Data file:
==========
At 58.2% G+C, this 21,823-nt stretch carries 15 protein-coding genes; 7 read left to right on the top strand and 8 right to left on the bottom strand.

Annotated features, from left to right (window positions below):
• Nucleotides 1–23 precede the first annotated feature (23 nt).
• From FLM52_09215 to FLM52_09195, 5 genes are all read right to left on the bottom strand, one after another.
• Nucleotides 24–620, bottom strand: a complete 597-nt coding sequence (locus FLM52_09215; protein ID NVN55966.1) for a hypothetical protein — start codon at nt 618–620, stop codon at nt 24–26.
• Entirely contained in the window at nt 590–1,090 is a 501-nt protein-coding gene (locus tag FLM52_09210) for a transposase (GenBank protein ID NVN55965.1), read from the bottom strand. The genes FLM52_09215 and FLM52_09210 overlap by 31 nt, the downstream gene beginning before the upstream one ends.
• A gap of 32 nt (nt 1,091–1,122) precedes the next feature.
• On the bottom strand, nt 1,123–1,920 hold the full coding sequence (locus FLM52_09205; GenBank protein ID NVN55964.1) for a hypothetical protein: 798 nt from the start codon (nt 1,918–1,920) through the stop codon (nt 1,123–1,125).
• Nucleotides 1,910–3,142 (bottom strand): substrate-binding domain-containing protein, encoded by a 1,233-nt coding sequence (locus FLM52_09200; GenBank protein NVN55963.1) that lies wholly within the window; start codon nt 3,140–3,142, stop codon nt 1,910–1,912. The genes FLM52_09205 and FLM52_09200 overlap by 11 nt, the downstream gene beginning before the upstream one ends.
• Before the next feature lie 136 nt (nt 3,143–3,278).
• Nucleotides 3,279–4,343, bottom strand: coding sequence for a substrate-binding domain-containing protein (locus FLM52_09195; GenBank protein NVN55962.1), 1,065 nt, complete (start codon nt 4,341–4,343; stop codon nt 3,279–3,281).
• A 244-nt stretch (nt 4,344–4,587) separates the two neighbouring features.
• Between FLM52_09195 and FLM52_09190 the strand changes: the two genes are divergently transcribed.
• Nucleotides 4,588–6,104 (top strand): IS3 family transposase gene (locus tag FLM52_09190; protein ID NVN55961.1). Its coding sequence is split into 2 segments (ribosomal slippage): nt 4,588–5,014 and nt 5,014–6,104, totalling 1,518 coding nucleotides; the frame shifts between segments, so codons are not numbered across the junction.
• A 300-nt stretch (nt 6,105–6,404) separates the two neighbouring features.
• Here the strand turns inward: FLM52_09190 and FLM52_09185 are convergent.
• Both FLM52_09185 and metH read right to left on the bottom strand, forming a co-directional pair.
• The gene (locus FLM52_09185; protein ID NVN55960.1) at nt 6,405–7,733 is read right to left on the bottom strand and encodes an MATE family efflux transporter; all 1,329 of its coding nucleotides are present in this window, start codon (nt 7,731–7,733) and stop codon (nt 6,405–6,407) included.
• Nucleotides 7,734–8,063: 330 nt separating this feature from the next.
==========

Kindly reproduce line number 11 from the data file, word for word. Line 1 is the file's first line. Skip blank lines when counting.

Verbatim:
• Nucleotides 3,279–4,343, bottom strand: coding sequence for a substrate-binding domain-containing protein (locus FLM52_09195; GenBank protein NVN55962.1), 1,065 nt, complete (start codon nt 4,341–4,343; stop codon nt 3,279–3,281).